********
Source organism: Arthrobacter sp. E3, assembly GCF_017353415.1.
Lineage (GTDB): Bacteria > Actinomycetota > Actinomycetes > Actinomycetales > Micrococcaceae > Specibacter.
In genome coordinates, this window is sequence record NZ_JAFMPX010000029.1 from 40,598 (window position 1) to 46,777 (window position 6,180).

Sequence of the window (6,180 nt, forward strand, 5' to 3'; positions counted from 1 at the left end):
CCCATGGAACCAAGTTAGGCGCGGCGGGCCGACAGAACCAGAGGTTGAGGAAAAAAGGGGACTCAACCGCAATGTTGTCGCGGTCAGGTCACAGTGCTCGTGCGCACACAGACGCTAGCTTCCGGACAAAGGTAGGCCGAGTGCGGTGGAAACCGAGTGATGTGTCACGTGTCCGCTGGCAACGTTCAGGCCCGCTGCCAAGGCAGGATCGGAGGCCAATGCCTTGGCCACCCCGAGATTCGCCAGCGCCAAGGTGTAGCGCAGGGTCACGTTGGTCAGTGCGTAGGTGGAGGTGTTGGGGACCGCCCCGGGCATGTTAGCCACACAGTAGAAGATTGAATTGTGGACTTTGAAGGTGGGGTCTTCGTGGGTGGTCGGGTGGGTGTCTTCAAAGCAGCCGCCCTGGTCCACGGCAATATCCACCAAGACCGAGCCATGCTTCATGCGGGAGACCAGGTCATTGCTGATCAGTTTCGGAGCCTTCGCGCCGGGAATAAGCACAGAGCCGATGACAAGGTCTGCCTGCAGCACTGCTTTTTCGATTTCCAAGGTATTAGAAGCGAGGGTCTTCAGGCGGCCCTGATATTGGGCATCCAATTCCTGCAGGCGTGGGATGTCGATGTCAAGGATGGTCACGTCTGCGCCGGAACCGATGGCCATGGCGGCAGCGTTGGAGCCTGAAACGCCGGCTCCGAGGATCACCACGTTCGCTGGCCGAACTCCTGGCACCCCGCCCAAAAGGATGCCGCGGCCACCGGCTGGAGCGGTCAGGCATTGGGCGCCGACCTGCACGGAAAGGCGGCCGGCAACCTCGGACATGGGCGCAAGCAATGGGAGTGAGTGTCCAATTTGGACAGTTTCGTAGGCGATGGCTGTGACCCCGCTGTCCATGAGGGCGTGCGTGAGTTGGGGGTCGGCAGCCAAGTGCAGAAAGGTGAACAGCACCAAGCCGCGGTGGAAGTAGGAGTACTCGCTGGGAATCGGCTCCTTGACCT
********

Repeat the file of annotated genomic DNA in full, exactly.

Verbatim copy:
Source organism: Arthrobacter sp. E3, assembly GCF_017353415.1.
Lineage (GTDB): Bacteria > Actinomycetota > Actinomycetes > Actinomycetales > Micrococcaceae > Specibacter.
In genome coordinates, this window is sequence record NZ_JAFMPX010000029.1 from 40,598 (window position 1) to 46,777 (window position 6,180).

Sequence of the window (6,180 nt, forward strand, 5' to 3'; positions counted from 1 at the left end):
CCCATGGAACCAAGTTAGGCGCGGCGGGCCGACAGAACCAGAGGTTGAGGAAAAAAGGGGACTCAACCGCAATGTTGTCGCGGTCAGGTCACAGTGCTCGTGCGCACACAGACGCTAGCTTCCGGACAAAGGTAGGCCGAGTGCGGTGGAAACCGAGTGATGTGTCACGTGTCCGCTGGCAACGTTCAGGCCCGCTGCCAAGGCAGGATCGGAGGCCAATGCCTTGGCCACCCCGAGATTCGCCAGCGCCAAGGTGTAGCGCAGGGTCACGTTGGTCAGTGCGTAGGTGGAGGTGTTGGGGACCGCCCCGGGCATGTTAGCCACACAGTAGAAGATTGAATTGTGGACTTTGAAGGTGGGGTCTTCGTGGGTGGTCGGGTGGGTGTCTTCAAAGCAGCCGCCCTGGTCCACGGCAATATCCACCAAGACCGAGCCATGCTTCATGCGGGAGACCAGGTCATTGCTGATCAGTTTCGGAGCCTTCGCGCCGGGAATAAGCACAGAGCCGATGACAAGGTCTGCCTGCAGCACTGCTTTTTCGATTTCCAAGGTATTAGAAGCGAGGGTCTTCAGGCGGCCCTGATATTGGGCATCCAATTCCTGCAGGCGTGGGATGTCGATGTCAAGGATGGTCACGTCTGCGCCGGAACCGATGGCCATGGCGGCAGCGTTGGAGCCTGAAACGCCGGCTCCGAGGATCACCACGTTCGCTGGCCGAACTCCTGGCACCCCGCCCAAAAGGATGCCGCGGCCACCGGCTGGAGCGGTCAGGCATTGGGCGCCGACCTGCACGGAAAGGCGGCCGGCAACCTCGGACATGGGCGCAAGCAATGGGAGTGAGTGTCCAATTTGGACAGTTTCGTAGGCGATGGCTGTGACCCCGCTGTCCATGAGGGCGTGCGTGAGTTGGGGGTCGGCAGCCAAGTGCAGAAAGGTGAACAGCACCAAGCCGCGGTGGAAGTAGGAGTACTCGCTGGGAATCGGCTCCTTGACCT